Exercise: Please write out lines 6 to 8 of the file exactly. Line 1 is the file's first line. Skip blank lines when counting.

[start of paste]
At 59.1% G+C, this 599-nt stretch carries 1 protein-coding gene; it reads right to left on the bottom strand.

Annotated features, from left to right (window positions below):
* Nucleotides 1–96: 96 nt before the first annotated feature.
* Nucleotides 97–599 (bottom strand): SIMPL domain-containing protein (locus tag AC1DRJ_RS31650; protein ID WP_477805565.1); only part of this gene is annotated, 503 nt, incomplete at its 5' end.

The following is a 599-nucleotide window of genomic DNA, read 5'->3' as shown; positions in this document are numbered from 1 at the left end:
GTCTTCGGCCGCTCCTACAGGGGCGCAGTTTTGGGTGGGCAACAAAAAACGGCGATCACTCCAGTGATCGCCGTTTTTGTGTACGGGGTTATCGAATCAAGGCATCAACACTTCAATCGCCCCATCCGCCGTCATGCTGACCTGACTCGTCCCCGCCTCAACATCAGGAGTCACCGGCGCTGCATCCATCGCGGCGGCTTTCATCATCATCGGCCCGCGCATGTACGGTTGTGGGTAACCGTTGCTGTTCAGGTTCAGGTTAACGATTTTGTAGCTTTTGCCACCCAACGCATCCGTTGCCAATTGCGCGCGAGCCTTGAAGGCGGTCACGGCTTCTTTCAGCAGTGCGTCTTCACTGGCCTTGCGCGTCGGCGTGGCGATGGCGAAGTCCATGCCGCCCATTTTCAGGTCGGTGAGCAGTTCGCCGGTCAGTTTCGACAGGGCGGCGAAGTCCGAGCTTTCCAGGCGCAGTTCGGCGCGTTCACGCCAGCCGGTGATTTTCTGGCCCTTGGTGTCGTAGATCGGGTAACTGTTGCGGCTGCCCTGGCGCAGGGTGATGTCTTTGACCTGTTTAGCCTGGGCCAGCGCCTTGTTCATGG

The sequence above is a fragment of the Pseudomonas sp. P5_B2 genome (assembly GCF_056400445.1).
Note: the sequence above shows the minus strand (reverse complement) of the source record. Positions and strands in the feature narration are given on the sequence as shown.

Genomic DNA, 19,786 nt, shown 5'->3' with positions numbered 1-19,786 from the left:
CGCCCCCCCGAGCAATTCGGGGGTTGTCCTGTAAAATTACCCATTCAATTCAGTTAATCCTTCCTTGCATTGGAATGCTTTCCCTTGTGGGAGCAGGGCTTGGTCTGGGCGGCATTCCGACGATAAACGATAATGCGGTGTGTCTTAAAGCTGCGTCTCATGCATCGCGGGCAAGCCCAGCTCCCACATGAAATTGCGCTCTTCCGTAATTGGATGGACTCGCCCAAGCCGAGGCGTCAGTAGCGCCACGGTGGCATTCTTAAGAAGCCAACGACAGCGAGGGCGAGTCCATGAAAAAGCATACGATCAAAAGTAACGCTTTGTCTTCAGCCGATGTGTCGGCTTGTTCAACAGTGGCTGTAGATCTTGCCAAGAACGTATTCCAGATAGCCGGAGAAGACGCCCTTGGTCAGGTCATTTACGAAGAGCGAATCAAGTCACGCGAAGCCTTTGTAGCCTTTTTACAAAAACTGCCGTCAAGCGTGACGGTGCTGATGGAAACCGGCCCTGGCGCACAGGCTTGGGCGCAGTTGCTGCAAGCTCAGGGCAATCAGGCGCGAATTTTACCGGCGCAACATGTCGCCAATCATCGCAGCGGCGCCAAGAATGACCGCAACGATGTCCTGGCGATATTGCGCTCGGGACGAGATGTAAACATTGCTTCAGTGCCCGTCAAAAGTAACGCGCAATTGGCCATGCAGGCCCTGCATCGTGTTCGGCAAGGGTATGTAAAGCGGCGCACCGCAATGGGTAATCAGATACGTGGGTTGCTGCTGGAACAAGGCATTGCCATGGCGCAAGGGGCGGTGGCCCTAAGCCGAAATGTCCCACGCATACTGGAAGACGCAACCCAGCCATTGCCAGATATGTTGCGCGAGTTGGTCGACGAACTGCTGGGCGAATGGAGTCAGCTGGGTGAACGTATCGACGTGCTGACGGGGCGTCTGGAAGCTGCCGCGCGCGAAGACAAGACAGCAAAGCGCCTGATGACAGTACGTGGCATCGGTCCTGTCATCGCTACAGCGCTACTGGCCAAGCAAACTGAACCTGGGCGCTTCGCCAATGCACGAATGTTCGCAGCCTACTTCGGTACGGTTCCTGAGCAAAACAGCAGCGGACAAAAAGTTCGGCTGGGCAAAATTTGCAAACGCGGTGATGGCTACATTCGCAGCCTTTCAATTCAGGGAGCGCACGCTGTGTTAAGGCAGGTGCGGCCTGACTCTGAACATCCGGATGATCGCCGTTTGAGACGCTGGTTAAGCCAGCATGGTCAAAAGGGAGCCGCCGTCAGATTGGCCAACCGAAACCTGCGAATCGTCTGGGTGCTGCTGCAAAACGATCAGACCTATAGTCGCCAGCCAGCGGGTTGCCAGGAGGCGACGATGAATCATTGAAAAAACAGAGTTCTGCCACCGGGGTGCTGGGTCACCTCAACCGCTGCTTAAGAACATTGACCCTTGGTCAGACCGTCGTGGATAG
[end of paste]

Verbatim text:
GTCTTCGGCCGCTCCTACAGGGGCGCAGTTTTGGGTGGGCAACAAAAAACGGCGATCACTCCAGTGATCGCCGTTTTTGTGTACGGGGTTATCGAATCAAGGCATCAACACTTCAATCGCCCCATCCGCCGTCATGCTGACCTGACTCGTCCCCGCCTCAACATCAGGAGTCACCGGCGCTGCATCCATCGCGGCGGCTTTCATCATCATCGGCCCGCGCATGTACGGTTGTGGGTAACCGTTGCTGTTCAGGTTCAGGTTAACGATTTTGTAGCTTTTGCCACCCAACGCATCCGTTGCCAATTGCGCGCGAGCCTTGAAGGCGGTCACGGCTTCTTTCAGCAGTGCGTCTTCACTGGCCTTGCGCGTCGGCGTGGCGATGGCGAAGTCCATGCCGCCCATTTTCAGGTCGGTGAGCAGTTCGCCGGTCAGTTTCGACAGGGCGGCGAAGTCCGAGCTTTCCAGGCGCAGTTCGGCGCGTTCACGCCAGCCGGTGATTTTCTGGCCCTTGGTGTCGTAGATCGGGTAACTGTTGCGGCTGCCCTGGCGCAGGGTGATGTCTTTGACCTGTTTAGCCTGGGCCAGCGCCTTGTTCATGG

The sequence above is a fragment of the Pseudomonas sp. P5_B2 genome (assembly GCF_056400445.1).
Note: the sequence above shows the minus strand (reverse complement) of the source record. Positions and strands in the feature narration are given on the sequence as shown.